The Pilgrim Ferry: What it was and how it affected North Berwick

While today, the Firth of Forth can be seen as the home to many modern passenger boats, such as the Rosyth Ferry, over 600 years ago the water was seen as a barrier between North Berwick and Earls ferry in Fife, for Pilgrims travelling from the South.  The pilgrims, who travelled mighty voyages to worship in the presence of holy relics, used the ferry which was established in 950 AD, to travel to Christian teaching sites such as St. Andrews.

The traditional town crest is known to be a symbol of the pilgrimage ferry, symbolising an individual or personal mark for members of the upper class of feudal society.  In order to aid the pilgrims on their journeys to North Berwick, a hospice and church were built upon the Anchor Green, known as the oldest remaining part of the 7th century harbour.  It can be commonly believed that this church was built by St. Baldred the second when he arrived in North Berwick after his journey form Lindisfarne, where later pilgrims would pray for a safe journey across the waters.  This church later became known as the North Berwick Parish Church.  The hospice was situated to the north-west of the church where the nuns, who too attended the hospice at Earls ferry, looked after the travelling pilgrims.  Another hospice was later opened by the Lauder family to aid the poor living in North Berwick, situated on Quality Street, where today, Housing Association Flats now stand in its place.  Ultimately, because of this welcoming aid, pilgrims were recognised mainly for their beneficial effect on the economy, largely accredited to their outstanding trading of goods at market.  As a result, found at the Auld Kirk, was a clay mould for casting lead pilgrim badges which could for some time be found in the North Berwick Museum.  For many years, tens of thousands of pilgrims passed through the small seaside town of North Berwick, leaving behind these historical treasures, where today is historically distinguished for these extraordinary religious voyages.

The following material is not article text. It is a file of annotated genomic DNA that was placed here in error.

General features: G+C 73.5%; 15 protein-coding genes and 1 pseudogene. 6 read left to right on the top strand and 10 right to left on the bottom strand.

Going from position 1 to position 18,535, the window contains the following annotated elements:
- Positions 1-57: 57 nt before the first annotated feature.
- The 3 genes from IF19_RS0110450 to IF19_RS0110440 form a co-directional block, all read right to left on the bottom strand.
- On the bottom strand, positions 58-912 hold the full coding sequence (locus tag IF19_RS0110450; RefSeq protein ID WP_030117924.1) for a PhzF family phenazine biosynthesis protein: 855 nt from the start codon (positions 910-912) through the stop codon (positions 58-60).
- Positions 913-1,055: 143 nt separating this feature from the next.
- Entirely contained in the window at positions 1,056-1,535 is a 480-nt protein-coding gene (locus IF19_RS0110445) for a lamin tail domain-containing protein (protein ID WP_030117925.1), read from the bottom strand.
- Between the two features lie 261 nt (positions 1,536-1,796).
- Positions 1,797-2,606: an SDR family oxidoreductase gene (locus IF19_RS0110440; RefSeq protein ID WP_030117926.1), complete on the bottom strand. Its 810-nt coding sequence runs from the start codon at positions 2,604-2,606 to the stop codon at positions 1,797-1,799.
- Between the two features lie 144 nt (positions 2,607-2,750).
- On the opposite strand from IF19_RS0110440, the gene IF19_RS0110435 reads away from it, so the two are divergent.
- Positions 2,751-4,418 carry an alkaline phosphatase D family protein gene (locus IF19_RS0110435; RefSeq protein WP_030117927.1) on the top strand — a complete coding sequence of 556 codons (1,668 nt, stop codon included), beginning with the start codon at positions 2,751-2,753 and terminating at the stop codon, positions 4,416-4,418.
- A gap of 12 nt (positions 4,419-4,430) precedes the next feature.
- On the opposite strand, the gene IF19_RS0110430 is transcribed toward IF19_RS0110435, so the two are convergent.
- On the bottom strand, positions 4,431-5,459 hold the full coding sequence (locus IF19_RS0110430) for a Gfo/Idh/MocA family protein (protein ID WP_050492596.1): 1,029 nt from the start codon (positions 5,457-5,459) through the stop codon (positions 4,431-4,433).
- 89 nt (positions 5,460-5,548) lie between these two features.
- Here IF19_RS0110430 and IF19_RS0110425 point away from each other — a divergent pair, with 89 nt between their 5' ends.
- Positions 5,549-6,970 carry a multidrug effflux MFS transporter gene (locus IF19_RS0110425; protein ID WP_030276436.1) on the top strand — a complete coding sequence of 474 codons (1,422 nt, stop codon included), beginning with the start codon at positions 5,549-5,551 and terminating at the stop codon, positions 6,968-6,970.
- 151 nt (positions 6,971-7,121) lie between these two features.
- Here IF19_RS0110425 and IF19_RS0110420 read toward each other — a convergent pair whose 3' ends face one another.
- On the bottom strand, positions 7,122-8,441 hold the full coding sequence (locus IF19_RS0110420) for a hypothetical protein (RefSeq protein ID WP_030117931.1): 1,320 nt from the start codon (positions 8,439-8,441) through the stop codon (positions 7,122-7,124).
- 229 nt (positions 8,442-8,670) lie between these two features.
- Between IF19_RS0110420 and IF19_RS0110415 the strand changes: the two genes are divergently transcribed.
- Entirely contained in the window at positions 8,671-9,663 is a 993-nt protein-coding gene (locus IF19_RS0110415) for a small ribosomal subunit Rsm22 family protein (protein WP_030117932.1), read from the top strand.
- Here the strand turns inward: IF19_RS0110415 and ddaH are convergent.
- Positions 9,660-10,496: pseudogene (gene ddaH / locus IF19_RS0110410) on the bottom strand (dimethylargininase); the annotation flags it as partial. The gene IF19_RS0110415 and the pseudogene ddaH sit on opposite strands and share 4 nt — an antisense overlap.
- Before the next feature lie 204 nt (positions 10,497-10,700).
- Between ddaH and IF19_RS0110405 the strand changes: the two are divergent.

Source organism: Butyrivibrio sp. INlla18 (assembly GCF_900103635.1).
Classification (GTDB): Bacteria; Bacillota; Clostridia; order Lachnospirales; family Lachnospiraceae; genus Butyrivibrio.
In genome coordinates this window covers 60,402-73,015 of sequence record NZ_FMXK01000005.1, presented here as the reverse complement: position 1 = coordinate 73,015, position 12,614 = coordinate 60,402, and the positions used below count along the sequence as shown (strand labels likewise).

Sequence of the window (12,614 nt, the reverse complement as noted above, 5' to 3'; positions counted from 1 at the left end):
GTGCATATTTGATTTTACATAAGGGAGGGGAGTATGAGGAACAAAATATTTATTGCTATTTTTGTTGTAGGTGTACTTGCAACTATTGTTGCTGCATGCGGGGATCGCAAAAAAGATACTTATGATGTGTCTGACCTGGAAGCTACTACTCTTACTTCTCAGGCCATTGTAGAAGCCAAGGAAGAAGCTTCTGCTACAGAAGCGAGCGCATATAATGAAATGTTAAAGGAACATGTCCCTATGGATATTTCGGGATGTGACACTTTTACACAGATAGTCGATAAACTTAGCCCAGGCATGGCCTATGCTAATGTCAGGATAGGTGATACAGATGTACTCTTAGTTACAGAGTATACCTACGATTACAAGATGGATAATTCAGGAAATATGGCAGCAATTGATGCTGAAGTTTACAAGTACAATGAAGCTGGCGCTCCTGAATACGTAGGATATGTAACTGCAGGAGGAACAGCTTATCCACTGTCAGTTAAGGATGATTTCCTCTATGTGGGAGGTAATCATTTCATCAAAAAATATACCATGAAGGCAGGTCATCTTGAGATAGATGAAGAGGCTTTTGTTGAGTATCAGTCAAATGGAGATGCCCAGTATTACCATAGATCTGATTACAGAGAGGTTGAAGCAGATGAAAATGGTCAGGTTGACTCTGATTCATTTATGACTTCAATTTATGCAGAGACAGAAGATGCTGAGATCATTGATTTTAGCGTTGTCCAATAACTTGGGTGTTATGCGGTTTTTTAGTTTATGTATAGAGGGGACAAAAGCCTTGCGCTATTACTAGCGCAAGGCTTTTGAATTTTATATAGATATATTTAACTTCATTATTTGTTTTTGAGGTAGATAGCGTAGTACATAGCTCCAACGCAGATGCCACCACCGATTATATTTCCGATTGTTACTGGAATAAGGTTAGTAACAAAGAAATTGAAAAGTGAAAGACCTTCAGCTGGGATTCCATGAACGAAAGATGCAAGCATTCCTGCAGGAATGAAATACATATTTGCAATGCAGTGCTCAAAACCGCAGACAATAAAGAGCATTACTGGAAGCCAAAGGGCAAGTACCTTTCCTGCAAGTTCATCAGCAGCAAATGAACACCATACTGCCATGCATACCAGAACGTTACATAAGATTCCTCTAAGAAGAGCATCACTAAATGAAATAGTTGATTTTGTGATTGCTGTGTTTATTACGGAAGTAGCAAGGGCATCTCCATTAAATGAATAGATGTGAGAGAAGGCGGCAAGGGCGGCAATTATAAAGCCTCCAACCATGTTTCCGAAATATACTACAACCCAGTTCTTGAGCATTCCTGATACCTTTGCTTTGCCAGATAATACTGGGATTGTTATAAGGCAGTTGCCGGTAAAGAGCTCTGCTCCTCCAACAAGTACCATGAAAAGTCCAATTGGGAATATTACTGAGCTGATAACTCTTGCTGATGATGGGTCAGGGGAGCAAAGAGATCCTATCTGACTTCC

(article supplied by Alison Wright, NBHS Pupil ©2011)